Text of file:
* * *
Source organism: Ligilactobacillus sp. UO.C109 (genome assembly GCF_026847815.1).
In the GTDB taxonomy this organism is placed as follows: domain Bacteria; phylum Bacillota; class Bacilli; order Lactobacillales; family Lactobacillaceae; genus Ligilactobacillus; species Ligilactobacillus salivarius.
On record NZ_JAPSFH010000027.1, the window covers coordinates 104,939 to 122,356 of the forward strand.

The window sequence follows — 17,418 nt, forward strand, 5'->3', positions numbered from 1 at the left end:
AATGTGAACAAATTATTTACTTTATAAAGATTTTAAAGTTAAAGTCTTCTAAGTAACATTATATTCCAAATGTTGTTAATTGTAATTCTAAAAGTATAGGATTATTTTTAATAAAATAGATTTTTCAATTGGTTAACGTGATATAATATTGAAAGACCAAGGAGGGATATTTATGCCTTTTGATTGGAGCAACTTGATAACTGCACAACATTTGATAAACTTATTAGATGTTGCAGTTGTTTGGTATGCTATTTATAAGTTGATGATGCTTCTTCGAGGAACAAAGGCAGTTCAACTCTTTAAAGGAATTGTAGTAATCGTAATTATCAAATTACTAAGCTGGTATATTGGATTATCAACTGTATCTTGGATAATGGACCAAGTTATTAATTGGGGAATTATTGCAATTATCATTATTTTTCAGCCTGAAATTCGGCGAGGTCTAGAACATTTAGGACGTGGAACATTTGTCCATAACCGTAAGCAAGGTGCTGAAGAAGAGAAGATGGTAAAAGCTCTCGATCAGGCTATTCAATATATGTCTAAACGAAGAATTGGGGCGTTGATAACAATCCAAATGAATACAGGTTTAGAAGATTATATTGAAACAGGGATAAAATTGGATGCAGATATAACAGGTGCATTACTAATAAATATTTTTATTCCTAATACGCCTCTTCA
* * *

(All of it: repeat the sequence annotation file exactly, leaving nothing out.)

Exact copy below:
Source organism: Ligilactobacillus sp. UO.C109 (genome assembly GCF_026847815.1).
In the GTDB taxonomy this organism is placed as follows: domain Bacteria; phylum Bacillota; class Bacilli; order Lactobacillales; family Lactobacillaceae; genus Ligilactobacillus; species Ligilactobacillus salivarius.
On record NZ_JAPSFH010000027.1, the window covers coordinates 104,939 to 122,356 of the forward strand.

The window sequence follows — 17,418 nt, forward strand, 5'->3', positions numbered from 1 at the left end:
AATGTGAACAAATTATTTACTTTATAAAGATTTTAAAGTTAAAGTCTTCTAAGTAACATTATATTCCAAATGTTGTTAATTGTAATTCTAAAAGTATAGGATTATTTTTAATAAAATAGATTTTTCAATTGGTTAACGTGATATAATATTGAAAGACCAAGGAGGGATATTTATGCCTTTTGATTGGAGCAACTTGATAACTGCACAACATTTGATAAACTTATTAGATGTTGCAGTTGTTTGGTATGCTATTTATAAGTTGATGATGCTTCTTCGAGGAACAAAGGCAGTTCAACTCTTTAAAGGAATTGTAGTAATCGTAATTATCAAATTACTAAGCTGGTATATTGGATTATCAACTGTATCTTGGATAATGGACCAAGTTATTAATTGGGGAATTATTGCAATTATCATTATTTTTCAGCCTGAAATTCGGCGAGGTCTAGAACATTTAGGACGTGGAACATTTGTCCATAACCGTAAGCAAGGTGCTGAAGAAGAGAAGATGGTAAAAGCTCTCGATCAGGCTATTCAATATATGTCTAAACGAAGAATTGGGGCGTTGATAACAATCCAAATGAATACAGGTTTAGAAGATTATATTGAAACAGGGATAAAATTGGATGCAGATATAACAGGTGCATTACTAATAAATATTTTTATTCCTAATACGCCTCTTCA